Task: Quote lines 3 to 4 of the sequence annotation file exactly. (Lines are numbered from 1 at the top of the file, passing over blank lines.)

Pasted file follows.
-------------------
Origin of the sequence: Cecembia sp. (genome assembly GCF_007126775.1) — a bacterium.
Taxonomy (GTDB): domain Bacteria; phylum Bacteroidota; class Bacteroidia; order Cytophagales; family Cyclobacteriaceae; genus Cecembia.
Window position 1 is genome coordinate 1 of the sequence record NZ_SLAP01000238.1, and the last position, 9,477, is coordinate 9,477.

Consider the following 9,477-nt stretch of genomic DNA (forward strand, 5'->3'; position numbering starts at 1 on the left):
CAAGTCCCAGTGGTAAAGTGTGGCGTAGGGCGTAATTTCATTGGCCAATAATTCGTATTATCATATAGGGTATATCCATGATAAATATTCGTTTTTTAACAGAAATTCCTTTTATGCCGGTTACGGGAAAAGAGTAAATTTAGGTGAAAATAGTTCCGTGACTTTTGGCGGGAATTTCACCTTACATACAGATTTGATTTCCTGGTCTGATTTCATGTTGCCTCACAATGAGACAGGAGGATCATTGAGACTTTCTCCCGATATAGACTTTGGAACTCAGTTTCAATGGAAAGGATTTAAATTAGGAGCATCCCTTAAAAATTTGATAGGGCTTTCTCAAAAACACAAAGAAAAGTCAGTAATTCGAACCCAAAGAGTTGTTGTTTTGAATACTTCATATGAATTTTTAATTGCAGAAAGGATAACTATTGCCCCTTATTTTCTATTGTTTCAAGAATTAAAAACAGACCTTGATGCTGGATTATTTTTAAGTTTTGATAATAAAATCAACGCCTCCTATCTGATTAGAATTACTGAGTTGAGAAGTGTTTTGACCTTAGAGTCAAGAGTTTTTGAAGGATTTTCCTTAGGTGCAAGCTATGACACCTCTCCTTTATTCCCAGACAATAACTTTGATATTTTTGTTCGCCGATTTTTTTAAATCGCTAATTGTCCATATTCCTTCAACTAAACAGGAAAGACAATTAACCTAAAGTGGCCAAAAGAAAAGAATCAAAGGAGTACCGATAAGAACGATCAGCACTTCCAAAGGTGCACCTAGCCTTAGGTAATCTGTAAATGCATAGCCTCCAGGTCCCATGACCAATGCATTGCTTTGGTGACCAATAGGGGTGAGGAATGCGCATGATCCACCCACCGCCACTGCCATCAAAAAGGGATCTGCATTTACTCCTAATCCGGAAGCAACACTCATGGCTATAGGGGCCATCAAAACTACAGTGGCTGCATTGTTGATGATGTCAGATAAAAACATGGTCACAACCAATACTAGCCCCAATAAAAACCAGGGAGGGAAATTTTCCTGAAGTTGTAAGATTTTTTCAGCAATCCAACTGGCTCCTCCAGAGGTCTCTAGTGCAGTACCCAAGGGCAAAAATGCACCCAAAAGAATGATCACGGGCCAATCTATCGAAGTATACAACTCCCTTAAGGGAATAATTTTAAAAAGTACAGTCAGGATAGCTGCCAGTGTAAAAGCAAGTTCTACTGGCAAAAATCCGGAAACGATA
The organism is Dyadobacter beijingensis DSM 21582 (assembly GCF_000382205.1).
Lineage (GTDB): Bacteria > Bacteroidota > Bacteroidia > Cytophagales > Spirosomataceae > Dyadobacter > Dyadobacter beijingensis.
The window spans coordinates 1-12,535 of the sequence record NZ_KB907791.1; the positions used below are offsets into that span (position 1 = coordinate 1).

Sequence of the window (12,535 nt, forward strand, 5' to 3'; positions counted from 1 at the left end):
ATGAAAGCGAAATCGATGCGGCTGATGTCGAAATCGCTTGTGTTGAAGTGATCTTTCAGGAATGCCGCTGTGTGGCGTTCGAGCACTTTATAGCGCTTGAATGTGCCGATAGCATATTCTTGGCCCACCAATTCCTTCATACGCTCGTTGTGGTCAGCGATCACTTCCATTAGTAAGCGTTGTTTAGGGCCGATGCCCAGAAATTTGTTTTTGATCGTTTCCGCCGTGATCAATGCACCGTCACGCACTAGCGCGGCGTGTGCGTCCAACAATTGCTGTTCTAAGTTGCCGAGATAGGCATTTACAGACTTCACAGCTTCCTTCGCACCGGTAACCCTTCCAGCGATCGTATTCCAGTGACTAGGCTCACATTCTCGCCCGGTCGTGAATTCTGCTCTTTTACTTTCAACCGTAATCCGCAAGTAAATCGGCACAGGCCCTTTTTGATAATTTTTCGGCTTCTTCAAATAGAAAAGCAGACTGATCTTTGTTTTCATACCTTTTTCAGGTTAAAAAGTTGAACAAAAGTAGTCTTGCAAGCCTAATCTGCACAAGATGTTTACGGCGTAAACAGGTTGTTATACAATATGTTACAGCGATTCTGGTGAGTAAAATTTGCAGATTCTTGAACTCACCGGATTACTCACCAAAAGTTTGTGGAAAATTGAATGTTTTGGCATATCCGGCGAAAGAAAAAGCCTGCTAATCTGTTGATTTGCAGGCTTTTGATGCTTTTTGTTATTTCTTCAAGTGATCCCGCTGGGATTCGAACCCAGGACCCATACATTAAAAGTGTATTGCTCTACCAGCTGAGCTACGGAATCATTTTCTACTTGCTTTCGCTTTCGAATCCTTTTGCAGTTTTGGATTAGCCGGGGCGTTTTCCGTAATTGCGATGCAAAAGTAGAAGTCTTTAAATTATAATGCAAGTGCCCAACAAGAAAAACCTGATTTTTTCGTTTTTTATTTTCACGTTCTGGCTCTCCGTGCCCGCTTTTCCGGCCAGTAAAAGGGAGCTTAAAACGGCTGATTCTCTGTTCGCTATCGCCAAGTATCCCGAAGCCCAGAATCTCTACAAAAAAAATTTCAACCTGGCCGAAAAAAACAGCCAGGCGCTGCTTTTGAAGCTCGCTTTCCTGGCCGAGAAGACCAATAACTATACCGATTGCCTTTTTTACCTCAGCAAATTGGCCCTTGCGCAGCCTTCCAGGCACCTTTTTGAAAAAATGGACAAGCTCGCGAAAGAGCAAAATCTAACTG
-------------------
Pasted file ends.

Window position 1 is genome coordinate 1 of the sequence record NZ_SLAP01000238.1, and the last position, 9,477, is coordinate 9,477.

Consider the following 9,477-nt stretch of genomic DNA (forward strand, 5'->3'; position numbering starts at 1 on the left):